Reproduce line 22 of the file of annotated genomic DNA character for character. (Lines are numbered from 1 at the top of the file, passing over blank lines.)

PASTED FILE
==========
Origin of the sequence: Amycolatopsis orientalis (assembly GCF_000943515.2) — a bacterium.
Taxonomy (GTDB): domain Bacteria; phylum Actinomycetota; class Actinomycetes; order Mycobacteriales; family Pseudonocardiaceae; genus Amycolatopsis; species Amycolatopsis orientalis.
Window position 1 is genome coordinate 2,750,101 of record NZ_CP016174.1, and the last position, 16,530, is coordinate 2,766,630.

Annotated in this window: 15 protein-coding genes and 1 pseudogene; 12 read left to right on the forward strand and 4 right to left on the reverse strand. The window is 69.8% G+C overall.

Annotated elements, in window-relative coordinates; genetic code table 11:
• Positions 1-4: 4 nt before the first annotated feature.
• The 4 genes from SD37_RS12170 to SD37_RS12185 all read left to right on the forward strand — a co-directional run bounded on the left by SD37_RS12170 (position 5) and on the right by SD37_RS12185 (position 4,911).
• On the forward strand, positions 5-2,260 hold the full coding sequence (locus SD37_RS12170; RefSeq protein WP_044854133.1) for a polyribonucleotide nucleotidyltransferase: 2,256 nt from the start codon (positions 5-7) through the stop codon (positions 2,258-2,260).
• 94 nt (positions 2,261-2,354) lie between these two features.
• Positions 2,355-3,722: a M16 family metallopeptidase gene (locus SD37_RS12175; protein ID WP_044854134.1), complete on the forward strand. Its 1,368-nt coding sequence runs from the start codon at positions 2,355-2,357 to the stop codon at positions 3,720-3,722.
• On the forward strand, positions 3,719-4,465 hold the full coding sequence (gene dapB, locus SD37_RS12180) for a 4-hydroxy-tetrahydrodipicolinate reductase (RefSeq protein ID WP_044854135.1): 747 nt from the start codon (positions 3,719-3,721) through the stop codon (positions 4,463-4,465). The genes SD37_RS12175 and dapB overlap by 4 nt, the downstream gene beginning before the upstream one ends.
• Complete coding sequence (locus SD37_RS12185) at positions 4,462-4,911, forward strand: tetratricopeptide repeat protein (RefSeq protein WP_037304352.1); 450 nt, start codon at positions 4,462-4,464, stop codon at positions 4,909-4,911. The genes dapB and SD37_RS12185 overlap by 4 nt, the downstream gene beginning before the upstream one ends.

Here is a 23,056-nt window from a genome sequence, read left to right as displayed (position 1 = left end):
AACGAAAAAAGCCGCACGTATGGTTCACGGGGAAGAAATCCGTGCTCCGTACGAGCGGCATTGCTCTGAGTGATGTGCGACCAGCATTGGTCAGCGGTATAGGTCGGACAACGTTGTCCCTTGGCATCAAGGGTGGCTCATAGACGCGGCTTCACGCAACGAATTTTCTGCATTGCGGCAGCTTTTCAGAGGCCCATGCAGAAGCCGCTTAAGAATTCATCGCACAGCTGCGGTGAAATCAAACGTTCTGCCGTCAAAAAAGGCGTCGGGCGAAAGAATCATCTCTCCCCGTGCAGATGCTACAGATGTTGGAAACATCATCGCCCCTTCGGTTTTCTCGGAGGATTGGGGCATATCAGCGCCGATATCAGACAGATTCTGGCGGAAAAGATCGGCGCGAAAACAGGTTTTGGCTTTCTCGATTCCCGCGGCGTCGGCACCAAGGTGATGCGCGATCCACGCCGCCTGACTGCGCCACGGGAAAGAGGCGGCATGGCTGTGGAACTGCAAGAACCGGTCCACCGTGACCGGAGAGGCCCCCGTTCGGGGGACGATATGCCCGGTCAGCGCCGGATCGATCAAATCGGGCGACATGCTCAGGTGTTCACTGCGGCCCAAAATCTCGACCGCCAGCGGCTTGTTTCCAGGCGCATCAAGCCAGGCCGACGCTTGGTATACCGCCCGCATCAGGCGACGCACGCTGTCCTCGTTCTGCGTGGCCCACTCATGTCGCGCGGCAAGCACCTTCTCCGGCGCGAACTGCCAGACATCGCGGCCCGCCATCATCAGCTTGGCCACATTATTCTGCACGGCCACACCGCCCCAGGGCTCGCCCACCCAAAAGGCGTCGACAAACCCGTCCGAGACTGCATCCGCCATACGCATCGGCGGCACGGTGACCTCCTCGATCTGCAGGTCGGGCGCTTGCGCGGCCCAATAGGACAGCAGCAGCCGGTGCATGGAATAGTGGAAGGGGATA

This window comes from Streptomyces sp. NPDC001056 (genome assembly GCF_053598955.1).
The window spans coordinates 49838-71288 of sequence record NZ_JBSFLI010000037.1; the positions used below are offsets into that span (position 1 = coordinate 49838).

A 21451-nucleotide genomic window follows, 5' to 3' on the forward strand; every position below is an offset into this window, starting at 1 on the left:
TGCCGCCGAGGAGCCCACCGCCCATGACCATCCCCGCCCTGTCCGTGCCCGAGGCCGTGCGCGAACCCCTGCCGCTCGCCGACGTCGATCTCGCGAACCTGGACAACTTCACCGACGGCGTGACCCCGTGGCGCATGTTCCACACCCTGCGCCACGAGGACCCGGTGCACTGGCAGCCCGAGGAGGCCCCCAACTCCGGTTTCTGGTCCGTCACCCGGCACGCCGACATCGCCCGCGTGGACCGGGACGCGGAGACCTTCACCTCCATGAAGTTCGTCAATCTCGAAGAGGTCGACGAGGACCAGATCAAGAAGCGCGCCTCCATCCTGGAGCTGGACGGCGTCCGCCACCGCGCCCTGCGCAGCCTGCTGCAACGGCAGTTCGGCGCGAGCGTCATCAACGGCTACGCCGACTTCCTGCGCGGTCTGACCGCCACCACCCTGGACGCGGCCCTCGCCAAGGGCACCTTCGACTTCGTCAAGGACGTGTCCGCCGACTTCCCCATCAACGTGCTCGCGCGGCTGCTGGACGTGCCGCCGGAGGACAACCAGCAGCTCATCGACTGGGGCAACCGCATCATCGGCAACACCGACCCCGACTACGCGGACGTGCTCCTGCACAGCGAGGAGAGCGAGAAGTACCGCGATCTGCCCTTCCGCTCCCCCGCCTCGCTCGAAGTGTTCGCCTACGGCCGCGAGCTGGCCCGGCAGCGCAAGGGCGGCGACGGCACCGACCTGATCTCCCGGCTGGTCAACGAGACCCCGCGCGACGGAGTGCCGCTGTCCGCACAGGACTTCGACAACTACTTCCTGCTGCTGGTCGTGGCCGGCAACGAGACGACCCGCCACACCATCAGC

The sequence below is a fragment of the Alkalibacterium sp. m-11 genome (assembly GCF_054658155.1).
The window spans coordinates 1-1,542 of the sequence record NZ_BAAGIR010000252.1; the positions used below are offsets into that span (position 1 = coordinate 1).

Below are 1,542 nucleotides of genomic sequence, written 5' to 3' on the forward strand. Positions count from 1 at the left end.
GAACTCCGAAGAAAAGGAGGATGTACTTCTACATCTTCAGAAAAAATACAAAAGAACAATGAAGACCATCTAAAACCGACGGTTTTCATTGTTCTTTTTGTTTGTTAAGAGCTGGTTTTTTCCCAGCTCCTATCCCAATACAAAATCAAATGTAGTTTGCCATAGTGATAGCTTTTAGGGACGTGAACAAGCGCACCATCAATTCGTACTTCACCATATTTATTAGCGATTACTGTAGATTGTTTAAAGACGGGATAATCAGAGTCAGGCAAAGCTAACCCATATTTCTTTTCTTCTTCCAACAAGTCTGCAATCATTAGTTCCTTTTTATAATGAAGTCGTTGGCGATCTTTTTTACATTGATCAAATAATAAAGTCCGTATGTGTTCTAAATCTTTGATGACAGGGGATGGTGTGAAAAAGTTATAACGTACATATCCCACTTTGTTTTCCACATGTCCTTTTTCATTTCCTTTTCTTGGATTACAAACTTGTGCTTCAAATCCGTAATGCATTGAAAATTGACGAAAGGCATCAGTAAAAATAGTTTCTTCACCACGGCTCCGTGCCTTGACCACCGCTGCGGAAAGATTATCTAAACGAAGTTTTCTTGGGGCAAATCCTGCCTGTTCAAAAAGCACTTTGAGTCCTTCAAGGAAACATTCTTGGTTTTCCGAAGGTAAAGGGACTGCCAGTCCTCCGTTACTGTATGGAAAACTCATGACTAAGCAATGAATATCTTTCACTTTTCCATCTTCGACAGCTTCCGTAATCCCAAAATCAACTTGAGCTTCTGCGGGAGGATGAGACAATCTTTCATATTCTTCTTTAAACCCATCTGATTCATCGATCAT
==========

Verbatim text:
GAACTCCGAAGAAAAGGAGGATGTACTTCTACATCTTCAGAAAAAATACAAAAGAACAATGAAGACCATCTAAAACCGACGGTTTTCATTGTTCTTTTTGTTTGTTAAGAGCTGGTTTTTTCCCAGCTCCTATCCCAATACAAAATCAAATGTAGTTTGCCATAGTGATAGCTTTTAGGGACGTGAACAAGCGCACCATCAATTCGTACTTCACCATATTTATTAGCGATTACTGTAGATTGTTTAAAGACGGGATAATCAGAGTCAGGCAAAGCTAACCCATATTTCTTTTCTTCTTCCAACAAGTCTGCAATCATTAGTTCCTTTTTATAATGAAGTCGTTGGCGATCTTTTTTACATTGATCAAATAATAAAGTCCGTATGTGTTCTAAATCTTTGATGACAGGGGATGGTGTGAAAAAGTTATAACGTACATATCCCACTTTGTTTTCCACATGTCCTTTTTCATTTCCTTTTCTTGGATTACAAACTTGTGCTTCAAATCCGTAATGCATTGAAAATTGACGAAAGGCATCAGTAAAAATAGTTTCTTCACCACGGCTCCGTGCCTTGACCACCGCTGCGGAAAGATTATCTAAACGAAGTTTTCTTGGGGCAAATCCTGCCTGTTCAAAAAGCACTTTGAGTCCTTCAAGGAAACATTCTTGGTTTTCCGAAGGTAAAGGGACTGCCAGTCCTCCGTTACTGTATGGAAAACTCATGACTAAGCAATGAATATCTTTCACTTTTCCATCTTCGACAGCTTCCGTAATCCCAAAATCAACTTGAGCTTCTGCGGGAGGATGAGACAATCTTTCATATTCTTCTTTAAACCCATCTGATTCATCGATCAT